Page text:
Iraq’s PM uses activists as candidates for upcoming election

Iraq PM reels in activists, journalists as candidates for upcoming election
2 min read
01 July, 2021
Sources told Al-Araby Al-Jadeed that members of Kadhimi’s team were coordinating with political activists, journalists, and protest movement leaders to start a liberal, secular campaign to oppose parties backed by the country’s militias.
Iraqi PM Mustafa Al-Kadhimi (seated at the head of the table) has devised a cross-interest campaign to help secure victory in the upcoming elections [Getty Images]

Iraqi Prime Minister Mustafa al-Kadhimi’s team is trying to get activists to run in the upcoming parliamentary elections, sources have told The New Arab’s Arabic-language service.

The sources from the Prime Minister's office said that three members of Kadhimi's team are coordinating with political activists, journalists, and protest movement leaders to start a liberal, secular campaign to oppose parties backed by the country's militias.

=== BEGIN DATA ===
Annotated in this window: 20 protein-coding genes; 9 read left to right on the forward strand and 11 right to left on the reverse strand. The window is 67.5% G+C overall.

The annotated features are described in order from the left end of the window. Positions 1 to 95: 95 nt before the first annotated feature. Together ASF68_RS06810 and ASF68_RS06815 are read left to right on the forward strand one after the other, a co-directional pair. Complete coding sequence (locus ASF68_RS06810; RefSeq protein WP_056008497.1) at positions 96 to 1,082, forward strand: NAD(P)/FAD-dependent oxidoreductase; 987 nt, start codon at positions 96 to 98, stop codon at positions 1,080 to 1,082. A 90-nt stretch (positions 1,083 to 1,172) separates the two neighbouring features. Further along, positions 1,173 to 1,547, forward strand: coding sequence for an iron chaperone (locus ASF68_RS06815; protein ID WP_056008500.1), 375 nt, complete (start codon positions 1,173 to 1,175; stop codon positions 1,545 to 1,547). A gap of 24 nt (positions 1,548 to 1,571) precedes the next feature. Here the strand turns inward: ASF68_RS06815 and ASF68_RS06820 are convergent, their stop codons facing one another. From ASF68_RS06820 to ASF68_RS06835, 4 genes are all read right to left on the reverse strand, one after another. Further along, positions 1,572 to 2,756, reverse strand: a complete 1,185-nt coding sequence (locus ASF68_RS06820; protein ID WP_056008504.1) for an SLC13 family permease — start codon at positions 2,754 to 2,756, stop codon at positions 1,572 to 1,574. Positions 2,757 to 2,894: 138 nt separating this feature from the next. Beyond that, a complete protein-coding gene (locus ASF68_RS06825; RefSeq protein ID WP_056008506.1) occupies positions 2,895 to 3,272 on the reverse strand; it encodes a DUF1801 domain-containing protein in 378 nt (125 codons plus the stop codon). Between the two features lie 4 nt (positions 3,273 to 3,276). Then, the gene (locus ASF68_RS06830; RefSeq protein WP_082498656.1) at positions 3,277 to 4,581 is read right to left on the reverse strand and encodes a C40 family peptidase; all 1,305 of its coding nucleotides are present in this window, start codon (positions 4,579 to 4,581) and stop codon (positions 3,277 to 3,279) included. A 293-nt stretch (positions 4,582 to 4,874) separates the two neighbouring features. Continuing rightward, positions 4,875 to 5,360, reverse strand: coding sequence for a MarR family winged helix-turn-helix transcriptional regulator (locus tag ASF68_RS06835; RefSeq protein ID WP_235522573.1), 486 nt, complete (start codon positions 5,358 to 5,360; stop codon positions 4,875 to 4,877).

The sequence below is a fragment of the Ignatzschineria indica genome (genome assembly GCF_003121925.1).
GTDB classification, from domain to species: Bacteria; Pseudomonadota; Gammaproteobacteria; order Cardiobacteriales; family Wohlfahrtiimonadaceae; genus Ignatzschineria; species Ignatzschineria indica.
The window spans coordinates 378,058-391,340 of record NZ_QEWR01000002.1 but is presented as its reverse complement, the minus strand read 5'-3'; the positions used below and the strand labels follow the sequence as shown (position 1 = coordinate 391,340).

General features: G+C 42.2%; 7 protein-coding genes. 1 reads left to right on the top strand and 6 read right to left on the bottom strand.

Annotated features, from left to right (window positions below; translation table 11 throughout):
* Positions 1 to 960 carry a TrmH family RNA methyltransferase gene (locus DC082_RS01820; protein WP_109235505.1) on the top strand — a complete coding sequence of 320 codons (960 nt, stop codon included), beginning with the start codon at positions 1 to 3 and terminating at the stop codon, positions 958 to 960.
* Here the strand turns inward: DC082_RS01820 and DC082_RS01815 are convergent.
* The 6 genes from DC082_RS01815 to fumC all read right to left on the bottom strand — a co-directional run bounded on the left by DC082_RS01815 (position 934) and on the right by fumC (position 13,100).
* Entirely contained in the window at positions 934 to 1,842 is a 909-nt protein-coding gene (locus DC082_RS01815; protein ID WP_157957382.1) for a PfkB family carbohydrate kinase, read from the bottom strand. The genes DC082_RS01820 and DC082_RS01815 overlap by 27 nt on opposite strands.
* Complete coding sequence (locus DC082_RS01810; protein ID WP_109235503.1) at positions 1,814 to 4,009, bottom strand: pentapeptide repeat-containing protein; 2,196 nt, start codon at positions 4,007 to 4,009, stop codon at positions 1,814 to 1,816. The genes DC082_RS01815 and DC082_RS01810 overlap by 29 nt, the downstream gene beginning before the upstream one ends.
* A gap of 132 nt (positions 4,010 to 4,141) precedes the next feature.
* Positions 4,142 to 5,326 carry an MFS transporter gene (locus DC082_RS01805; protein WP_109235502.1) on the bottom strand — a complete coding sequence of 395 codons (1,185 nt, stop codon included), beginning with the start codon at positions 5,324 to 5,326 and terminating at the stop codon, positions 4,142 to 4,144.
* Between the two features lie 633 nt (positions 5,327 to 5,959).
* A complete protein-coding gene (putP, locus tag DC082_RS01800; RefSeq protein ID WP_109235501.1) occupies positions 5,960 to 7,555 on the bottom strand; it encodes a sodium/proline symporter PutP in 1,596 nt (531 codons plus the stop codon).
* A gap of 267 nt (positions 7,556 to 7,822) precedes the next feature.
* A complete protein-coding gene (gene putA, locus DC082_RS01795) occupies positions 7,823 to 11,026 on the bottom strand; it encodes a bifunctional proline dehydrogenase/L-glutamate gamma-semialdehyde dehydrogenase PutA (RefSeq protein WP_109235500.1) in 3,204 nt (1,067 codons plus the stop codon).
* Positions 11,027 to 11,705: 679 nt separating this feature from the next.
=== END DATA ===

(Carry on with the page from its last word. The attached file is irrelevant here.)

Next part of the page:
The meetings are being kept quiet to protect the potential candidates from targeting by militias, the sources said, as previously seen in Iraq. 

Prominent protest figures also told Al-Araby Al-Jadeed that Kadhimi’s advisors were trying to get activists to participate in the elections. 

"Razzaq al-Haidari, leader of the Al-Fatih parliamentary bloc, said it was “expected” that Kadhimi’s team’s lobbying would work, but he questioned how campaigns would be funded"

Early elections were one of the demands pro-democracy movement protesters made when they began taking to the streets in October 2019. More than 600 people have died since.  

Kadhimi, who took office in May, was formerly Iraq's intelligence chief. Pro-Iran critics accused him of working to serve US interests. 

He announced last July that the country's parliamentary elections would be moved up a year. 

The elections were first scheduled for June of this year, then postponed until October. Kadhimi said earlier this year that he would not be running in the elections. 

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The premier’s opponents have questioned where funding for the campaigns of activists, journalists and protest leaders will come from. 

Razzaq al-Haidari, leader of the Al-Fatih parliamentary bloc, said it was "expected" that Kadhimi’s team’s lobbying would work, but he questioned how campaigns would be funded. He called on the Electoral Commission to "hold the leaders of these entities accountable for the sources of funding - especially since most of their (protest) leaders did not have anything before working with the Kadhimi government."